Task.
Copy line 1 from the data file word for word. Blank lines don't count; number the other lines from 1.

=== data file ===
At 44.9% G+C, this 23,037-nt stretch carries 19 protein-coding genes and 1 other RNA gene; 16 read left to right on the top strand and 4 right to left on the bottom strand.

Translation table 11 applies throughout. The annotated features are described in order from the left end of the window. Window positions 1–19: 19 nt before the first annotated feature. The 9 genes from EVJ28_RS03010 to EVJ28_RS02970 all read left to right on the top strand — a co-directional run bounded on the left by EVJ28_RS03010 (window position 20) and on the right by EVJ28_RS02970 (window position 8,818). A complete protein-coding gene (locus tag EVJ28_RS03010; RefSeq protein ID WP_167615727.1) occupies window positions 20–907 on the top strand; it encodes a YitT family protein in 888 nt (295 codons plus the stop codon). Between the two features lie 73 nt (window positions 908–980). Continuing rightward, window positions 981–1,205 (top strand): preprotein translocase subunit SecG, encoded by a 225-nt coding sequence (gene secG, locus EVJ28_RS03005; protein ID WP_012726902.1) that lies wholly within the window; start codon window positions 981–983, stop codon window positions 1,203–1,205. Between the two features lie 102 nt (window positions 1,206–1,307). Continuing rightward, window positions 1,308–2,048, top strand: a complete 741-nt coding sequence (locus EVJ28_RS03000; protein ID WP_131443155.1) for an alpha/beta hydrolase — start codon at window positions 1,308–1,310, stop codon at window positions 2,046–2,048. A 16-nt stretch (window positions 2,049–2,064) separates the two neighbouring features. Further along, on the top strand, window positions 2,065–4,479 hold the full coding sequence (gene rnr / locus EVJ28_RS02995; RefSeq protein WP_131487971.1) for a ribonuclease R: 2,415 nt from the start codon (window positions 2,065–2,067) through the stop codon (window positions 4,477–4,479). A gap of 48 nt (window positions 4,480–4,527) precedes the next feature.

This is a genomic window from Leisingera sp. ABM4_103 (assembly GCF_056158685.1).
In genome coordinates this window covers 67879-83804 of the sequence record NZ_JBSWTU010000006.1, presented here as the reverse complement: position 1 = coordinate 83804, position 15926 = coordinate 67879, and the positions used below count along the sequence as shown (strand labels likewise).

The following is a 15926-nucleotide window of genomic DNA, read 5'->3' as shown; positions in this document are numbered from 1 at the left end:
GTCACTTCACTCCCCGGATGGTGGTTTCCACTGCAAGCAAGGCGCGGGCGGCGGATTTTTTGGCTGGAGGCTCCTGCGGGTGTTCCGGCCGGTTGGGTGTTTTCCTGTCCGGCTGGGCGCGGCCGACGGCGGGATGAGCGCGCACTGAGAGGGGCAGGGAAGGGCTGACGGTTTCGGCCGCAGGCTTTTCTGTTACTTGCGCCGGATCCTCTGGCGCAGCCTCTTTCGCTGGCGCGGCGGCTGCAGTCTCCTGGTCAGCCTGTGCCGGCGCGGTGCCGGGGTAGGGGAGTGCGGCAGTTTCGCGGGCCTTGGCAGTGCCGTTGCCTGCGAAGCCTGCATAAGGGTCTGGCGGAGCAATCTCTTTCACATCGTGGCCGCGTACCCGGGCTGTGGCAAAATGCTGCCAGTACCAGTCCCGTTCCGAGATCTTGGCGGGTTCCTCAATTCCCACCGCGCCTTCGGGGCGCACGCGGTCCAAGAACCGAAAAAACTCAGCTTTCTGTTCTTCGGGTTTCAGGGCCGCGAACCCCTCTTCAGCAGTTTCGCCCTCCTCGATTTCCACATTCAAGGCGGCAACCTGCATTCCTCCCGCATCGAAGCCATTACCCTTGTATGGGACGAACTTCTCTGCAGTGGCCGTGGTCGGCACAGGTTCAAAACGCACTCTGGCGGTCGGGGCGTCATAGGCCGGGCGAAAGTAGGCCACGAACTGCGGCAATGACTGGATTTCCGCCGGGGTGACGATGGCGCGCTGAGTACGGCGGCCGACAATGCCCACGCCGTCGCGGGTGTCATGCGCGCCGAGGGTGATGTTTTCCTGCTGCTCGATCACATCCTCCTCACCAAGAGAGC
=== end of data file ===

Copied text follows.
At 44.9% G+C, this 23,037-nt stretch carries 19 protein-coding genes and 1 other RNA gene; 16 read left to right on the top strand and 4 right to left on the bottom strand.